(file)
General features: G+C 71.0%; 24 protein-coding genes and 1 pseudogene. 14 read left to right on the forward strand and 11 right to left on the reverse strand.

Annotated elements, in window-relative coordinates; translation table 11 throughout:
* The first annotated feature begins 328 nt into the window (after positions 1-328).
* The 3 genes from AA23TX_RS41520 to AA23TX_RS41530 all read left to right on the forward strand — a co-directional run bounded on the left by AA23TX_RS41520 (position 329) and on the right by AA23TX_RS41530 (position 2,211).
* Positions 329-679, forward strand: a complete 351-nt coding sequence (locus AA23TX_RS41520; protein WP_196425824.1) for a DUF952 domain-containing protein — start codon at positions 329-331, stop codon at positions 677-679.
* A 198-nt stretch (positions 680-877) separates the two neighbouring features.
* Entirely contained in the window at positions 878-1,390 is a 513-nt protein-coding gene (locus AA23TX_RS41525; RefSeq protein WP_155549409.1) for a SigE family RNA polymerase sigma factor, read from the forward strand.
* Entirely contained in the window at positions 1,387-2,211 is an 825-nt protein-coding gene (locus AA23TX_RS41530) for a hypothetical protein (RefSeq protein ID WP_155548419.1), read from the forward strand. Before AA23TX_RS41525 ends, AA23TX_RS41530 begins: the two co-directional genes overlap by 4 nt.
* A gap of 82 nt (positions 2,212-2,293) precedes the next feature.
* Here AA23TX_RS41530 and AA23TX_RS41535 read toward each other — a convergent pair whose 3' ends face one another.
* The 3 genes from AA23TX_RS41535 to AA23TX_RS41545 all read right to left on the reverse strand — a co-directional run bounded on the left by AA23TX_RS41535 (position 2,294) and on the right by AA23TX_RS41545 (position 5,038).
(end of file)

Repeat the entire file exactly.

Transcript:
General features: G+C 71.0%; 24 protein-coding genes and 1 pseudogene. 14 read left to right on the forward strand and 11 right to left on the reverse strand.

Annotated elements, in window-relative coordinates; translation table 11 throughout:
* The first annotated feature begins 328 nt into the window (after positions 1-328).
* The 3 genes from AA23TX_RS41520 to AA23TX_RS41530 all read left to right on the forward strand — a co-directional run bounded on the left by AA23TX_RS41520 (position 329) and on the right by AA23TX_RS41530 (position 2,211).
* Positions 329-679, forward strand: a complete 351-nt coding sequence (locus AA23TX_RS41520; protein WP_196425824.1) for a DUF952 domain-containing protein — start codon at positions 329-331, stop codon at positions 677-679.
* A 198-nt stretch (positions 680-877) separates the two neighbouring features.
* Entirely contained in the window at positions 878-1,390 is a 513-nt protein-coding gene (locus AA23TX_RS41525; RefSeq protein WP_155549409.1) for a SigE family RNA polymerase sigma factor, read from the forward strand.
* Entirely contained in the window at positions 1,387-2,211 is an 825-nt protein-coding gene (locus AA23TX_RS41530) for a hypothetical protein (RefSeq protein ID WP_155548419.1), read from the forward strand. Before AA23TX_RS41525 ends, AA23TX_RS41530 begins: the two co-directional genes overlap by 4 nt.
* A gap of 82 nt (positions 2,212-2,293) precedes the next feature.
* Here AA23TX_RS41530 and AA23TX_RS41535 read toward each other — a convergent pair whose 3' ends face one another.
* The 3 genes from AA23TX_RS41535 to AA23TX_RS41545 all read right to left on the reverse strand — a co-directional run bounded on the left by AA23TX_RS41535 (position 2,294) and on the right by AA23TX_RS41545 (position 5,038).